Fresh Comp: 30 5-page papers
Basic Writ: 10 4-page papers

Yes, I didn’t plan them this way, but when there were problems, the papers moved later in the semester.

New Technology

German History doc on new technology.

“Uncle Gustav owns a lamp that you can put on the table lengthways and nothing catches fire.” One day my brother came home from the city with these words, and to me they announced for the first time the advent of electric lighting. We had grown up with kerosene lamps; in the middle of the long hallway between the living rooms on the one side and the bedrooms and kitchen on the other was a narrow table upon which lamps were lined up like grenadiers. At the head was father’s study lamp with the green lamp-shade. When it got dark he would light it himself, after smoothing out the wick so that it would not smoke. Attached to the wall were lamps without lamp-shades, behind which round brass discs reflected the light. They were reserved for the corridor, the staircase, and the kitchen. Apart from that, there were insert lamps for the chandeliers, the largest one for the lamp above the dining table, where we sat even after supper, as father read to us, while we drew or carved, or pasted stamps in slip-folds into the album. Those were cozy hours, and though the lighting was not very effective, it emitted a dim but agreeable warmth. I cannot even imagine the novels our father read to us without the kerosene lamp – Gustav Freytag’s Ahnen, Viktor von Scheffel’s Ekkehard, and Fritz Reuter’s Ut mine Stromtid.

The kerosene, which always left its unpleasant smell in the hallway, was now banished. First there were chandeliers and wall lamps with gas flames that often hissed alarmingly so that you never knew whether the house was going to explode the next minute. But then we, too, got electric light. It was unpleasantly bright; because it was so expensive, after all, one did not think of dimming the bulbs or hiding them behind lamp-shades. One element of comfort ceased to exist. And yet: we had the new lighting now and went with the trend. Father, though, kept his study lamp; for we had stove heating that cooled down at night so that the heat radiating from the kerosene lamp felt good.

At about the same time the first telephones arrived in Weimar. Such a telephone did not sit on the table but was attached to the wall and was turned on with a crank. As I accompanied father to the Gothaische Bank one day, where he deposited some savings each month that would later pay for his sons’ university studies, the bank clerk showed me the new invention and lifted me onto a chair in order to make a phone call. But I did not know whom to call or what to say. So he put me through to the hotel “Zum Elefanten,” instructing me to simply ask whether Director Müller from Berlin had already arrived and surely the porter would give me an answer, allowing me to hear his voice from the distance. I was overwhelmed with astonishment and delight at this incredible occurrence. As we left the bank, I snuck from my father straight to the “Elefant” at the market square. It took me at least four or five minutes to cover the distance, and yet the porter’s voice had reached my ear the instant he had spoken at the hotel. Our father then bought us a toy that had recently come into fashion, a children’s telephone. It consisted of a cardboard frame covered with parchment and a long string between the discs. My brother and I each had our own special tree in the garden, from which we could easily talk to one another. But now one of us held the new instrument to his ear, the other to his mouth, and we tried to communicate by means of the string. This was certainly much more difficult than simple conversation beforehand, but it was technical and up-to-date.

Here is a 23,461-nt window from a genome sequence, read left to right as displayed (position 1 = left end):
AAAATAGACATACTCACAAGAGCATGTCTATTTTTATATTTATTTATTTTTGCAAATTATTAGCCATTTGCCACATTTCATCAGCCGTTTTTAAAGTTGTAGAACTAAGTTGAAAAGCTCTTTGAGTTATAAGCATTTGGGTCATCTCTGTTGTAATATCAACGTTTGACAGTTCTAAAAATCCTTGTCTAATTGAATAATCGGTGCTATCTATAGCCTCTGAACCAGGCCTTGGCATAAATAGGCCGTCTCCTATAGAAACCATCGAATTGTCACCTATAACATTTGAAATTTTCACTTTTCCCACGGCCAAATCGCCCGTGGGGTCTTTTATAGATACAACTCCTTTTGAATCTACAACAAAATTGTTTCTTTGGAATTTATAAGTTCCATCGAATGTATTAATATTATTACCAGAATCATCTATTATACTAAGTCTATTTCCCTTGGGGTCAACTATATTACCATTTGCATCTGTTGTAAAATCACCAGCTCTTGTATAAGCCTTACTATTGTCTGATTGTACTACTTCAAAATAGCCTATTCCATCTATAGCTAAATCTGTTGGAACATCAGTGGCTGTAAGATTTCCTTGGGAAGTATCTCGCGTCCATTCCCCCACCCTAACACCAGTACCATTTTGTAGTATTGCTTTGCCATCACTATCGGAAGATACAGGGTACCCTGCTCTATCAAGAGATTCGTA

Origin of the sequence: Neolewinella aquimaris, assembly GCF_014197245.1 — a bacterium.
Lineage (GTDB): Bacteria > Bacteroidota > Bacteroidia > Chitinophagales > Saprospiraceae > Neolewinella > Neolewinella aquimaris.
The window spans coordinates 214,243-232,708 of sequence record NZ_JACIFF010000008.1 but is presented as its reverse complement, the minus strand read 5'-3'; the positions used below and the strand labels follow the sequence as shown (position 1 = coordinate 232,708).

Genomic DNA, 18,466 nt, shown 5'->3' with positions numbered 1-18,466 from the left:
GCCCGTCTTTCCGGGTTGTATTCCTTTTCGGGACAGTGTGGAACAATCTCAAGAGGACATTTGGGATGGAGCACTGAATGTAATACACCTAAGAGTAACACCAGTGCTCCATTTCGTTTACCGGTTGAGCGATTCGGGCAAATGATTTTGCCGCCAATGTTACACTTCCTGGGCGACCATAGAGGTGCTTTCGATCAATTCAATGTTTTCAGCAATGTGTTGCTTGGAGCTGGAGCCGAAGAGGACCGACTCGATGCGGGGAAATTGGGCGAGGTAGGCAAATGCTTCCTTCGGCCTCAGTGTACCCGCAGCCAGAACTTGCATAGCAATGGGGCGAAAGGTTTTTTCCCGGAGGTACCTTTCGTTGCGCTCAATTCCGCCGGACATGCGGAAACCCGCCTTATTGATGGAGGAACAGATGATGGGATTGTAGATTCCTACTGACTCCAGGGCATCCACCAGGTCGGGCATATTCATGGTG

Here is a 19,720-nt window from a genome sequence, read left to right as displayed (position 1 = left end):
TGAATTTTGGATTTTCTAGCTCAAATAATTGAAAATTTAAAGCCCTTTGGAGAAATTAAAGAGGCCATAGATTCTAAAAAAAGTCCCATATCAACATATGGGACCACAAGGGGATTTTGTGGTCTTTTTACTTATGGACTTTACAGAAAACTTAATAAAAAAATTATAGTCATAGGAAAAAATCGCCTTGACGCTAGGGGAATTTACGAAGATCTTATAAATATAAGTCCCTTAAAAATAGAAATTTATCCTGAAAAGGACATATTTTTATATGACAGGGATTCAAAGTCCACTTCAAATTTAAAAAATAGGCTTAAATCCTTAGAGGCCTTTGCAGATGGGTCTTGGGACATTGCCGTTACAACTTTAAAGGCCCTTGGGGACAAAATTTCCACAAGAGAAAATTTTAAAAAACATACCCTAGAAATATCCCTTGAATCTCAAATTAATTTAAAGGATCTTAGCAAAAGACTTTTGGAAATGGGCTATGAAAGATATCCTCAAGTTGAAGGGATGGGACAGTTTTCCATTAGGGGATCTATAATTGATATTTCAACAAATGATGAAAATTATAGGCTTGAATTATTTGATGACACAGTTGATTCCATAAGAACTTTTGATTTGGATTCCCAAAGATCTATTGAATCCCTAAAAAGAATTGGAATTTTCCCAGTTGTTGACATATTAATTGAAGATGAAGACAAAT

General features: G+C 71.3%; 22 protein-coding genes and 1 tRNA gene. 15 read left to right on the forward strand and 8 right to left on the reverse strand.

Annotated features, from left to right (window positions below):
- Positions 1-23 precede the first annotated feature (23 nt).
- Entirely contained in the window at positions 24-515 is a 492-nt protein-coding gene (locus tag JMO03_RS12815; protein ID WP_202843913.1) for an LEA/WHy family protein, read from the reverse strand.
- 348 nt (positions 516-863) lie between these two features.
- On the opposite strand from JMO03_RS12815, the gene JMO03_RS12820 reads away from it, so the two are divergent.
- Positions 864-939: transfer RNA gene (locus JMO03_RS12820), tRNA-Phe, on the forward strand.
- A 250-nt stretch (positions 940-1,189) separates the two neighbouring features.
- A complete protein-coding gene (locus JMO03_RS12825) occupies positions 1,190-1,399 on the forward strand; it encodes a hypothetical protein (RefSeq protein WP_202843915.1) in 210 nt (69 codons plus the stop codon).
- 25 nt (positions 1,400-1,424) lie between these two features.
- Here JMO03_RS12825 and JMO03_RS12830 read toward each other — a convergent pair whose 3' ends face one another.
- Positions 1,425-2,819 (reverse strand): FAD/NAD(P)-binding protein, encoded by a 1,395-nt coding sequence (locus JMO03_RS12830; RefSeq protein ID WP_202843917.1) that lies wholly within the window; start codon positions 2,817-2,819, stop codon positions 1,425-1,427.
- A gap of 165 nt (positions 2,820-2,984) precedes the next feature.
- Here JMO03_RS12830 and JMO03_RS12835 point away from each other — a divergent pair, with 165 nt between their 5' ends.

Global Warming Cont’d

Bishop Hill blog has a run down of potentially or should-be damaging emails.

I am only quoting those which offend me as an academic particularly. It all offends me.

Reaction to McIntyre’s 2005 paper in GRL. Mann has challenged GRL editor-in-chief over the publication. Mann is concerned about the connections of the paper’s editor James Saiers with U Virginia [does he mean Pat Michaels?]. Tom Wigley says that if Saiers is a sceptic they should go through official GRL channels to get him ousted. (1106322460) [Note to readers – Saiers was subsequently ousted]

Grant Foster putting together a critical comment on a sceptic paper. Asks for help for names of possible reviewers. Jones replies with a list of people, telling Foster they know what to say about the paper and the comment without any prompting.(1249503274)

Global Climate Change

We have been reading on this in my freshman class. As usual, most of the class is “Yes, global warming is a problem that humans have caused.”

Do you think some of those leaked emails would change their minds?

The leaked data is real. I don’t think the guy understood what he was admitting.

Hockey Stick Graph references.

In an embarrassing blow to the movement to combat global warming, hackers have posted hundreds of e-mails from a world-renowned British institute that show researchers colluding to exaggerate warming and undermine skeptics.

It’s an “embarrassing blow?” It’s not outright lies and fabrications? You can see that reality hasn’t hit the Boston Herald yet.